John Ben DeVette's Blog

Thoughts experiences & learnings about the world of academic publishing …

XML: A SIMPLE & SHORT INTRODUCTION for people who want to understand WHY IS XML SO IMPORTANT?

Attached is a brief, 7-slide PowerPoint presentation explaining in very simple English why XML is important to publishers, authors, universities, and almost anyone who is creating content to be loaded onto websites, published as an e-book, stored in a digital archive / institutional repository, or needs to be findable via Google or other search engines.

[This PowerPoint presentation is a excerpt of a longer presentation I gave to the Japan Science and Technology Agency (JST) on 2010 September 17, entitled:  FUTURE TRENDS OF ACADEMIC PUBLISHING:  Creating an Efficient Access & Distribution System for Japan’s Research Output.  A copy of the JST presentation has been translated into Japanese and is available either from JST or by contacting me directly.]

4 October 2010 Posted by | Archival, Digital Publishing, Self Publishing, University Publishing | , , , , , , , | Leave a comment

The Future Library Should Focus on Collecting and Formatting In-house, Locally Created Content

My vision for the future library is to have it focus on collecting and formating all local content into a single knowledge base. When all content: data sets, science notebook, papers, books, reports, manuals, blogs are part of the same knowledge base, then the archive, search, and distribution interfaces are easily managed and updated as technology evolves. In concept, this is similar to what Adam Bly refers to as a “digital core,” but Adam’s vision is global. The focus here is making the local institution’s in-house content future friendly.

27 April 2010 Posted by | Archival, Digital Publishing, University Publishing | , , , , , | Leave a comment

Yale Launches Course for the Book and Magazine Publishing Industry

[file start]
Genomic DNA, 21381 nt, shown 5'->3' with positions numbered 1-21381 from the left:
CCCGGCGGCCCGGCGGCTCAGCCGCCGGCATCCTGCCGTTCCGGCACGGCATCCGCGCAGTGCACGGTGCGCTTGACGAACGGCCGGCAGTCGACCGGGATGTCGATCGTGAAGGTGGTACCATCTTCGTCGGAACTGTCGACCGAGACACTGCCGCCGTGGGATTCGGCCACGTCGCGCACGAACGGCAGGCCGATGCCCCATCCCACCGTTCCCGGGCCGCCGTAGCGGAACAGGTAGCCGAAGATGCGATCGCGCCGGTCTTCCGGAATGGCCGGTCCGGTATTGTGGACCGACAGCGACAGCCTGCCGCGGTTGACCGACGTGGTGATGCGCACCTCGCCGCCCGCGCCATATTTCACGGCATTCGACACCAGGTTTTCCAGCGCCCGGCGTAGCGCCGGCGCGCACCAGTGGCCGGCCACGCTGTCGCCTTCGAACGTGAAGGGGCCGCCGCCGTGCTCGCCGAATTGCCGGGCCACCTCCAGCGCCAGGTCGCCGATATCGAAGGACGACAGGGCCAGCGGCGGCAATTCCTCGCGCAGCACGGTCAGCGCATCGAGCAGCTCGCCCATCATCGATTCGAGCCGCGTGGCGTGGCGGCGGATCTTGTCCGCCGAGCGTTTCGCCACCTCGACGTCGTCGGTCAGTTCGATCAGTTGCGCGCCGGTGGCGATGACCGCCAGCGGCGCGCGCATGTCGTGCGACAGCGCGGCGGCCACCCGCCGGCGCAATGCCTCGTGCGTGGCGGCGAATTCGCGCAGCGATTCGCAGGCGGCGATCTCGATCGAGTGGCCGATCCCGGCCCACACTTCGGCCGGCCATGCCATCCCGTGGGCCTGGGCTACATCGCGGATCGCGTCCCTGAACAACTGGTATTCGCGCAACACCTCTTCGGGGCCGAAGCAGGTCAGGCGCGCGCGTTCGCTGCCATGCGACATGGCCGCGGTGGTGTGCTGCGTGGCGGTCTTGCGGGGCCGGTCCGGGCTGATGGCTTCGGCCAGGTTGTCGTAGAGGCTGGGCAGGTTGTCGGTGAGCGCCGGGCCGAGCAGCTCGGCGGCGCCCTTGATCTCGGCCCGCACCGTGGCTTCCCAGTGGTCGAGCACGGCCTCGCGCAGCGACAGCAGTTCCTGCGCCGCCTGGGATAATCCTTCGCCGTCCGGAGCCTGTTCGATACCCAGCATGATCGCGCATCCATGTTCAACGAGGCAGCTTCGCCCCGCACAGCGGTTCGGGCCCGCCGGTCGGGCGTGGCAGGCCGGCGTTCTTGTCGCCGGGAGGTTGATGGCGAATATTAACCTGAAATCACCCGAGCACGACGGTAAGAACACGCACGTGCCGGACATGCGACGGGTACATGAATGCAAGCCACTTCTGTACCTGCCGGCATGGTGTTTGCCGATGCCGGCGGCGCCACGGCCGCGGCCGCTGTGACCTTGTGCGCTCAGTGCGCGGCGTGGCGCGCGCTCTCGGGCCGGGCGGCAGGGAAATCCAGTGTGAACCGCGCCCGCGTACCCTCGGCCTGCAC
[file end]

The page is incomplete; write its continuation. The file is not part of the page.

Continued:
The famous Stanford University publishing course SPPC  (Stanford Professional Publishing Course) was discontinued in 2009.  But New York based helmsman Robert Baensch stays involved with the new Yale start-up.   Yale’s new program, called simply “The Yale Publishing Course,”  intends to replace and supersede Stanford’s previous 5-day summer program by placing more emphasis on new technologies and digital publishing.

The new Yale course was just announced last week, and as yet no curriculum or syllabus is available online, but the focus remains helping commercial publishers adapt to a changing world.  The intended customer for the annual course will be publishing industry executives.

Open Access models will be covered, but I am curious to see if Yale will include a session on the new campus-based publishing movement which many academics and university administrators view as a direct, albeit fledgling competitor to the traditional publishing industry.

Link to the press release:

Yale Launches Course for the Book and Magazine Publishing Industry.

7 April 2010 Posted by | Digital Publishing | , , | Leave a comment

INTERDISCIPLINARY LEARNING EXERCISE for Archivists, Archivalists, Perpetrators of National Memory Projects, Storage Fans, and People Who Are Losing their Memory

Gizmodo.com has collected an excellent series of websites and videos that all pertain to memory: human, machine and corporate. Entertaining and instructive at the same time.
Here it is: http://gizmodo.com/tag/memoryforever

If you’re not sure you want to spend the time watching each video, here is an 2-minute summary article “The Future of Memory” from the New York Times online edition which includes a few of the more popular items. Here is the link to the NYT article: http://tiny.cc/oBPmr

Enjoy!

23 March 2010 Posted by | Archival, Digital Publishing | , , | Leave a comment

Online Journals / E-Journals Work Better Without Issue Numeration

Technical piece about ONLINE JOURNAL NUMERATION – The term (Annual, Quarterly, Monthly, etc.) have no relavance with e-journals. Date and ARTICLE NUMBER, and if possible a form of pagination (page numbers) is best.

Eric Hellman writes:

An increasingly popular alternative to publish-before-print is print-oblivious article numbering. Publishers following this practice do not assign issue numbers or page numbers, and instead assign article numbers when the version-of-record is first produced. Downstream bibliographic systems have not universally adjusted to this new practice; best paractices for article numbers are described in an NFAIS Report on Publishing Journal Articles (pdf 221KB).Eric Hellman, Go To Hellman, Nov 2009

You should read the whole article.

3 December 2009 Posted by | Digital Publishing | , | 1 Comment

   

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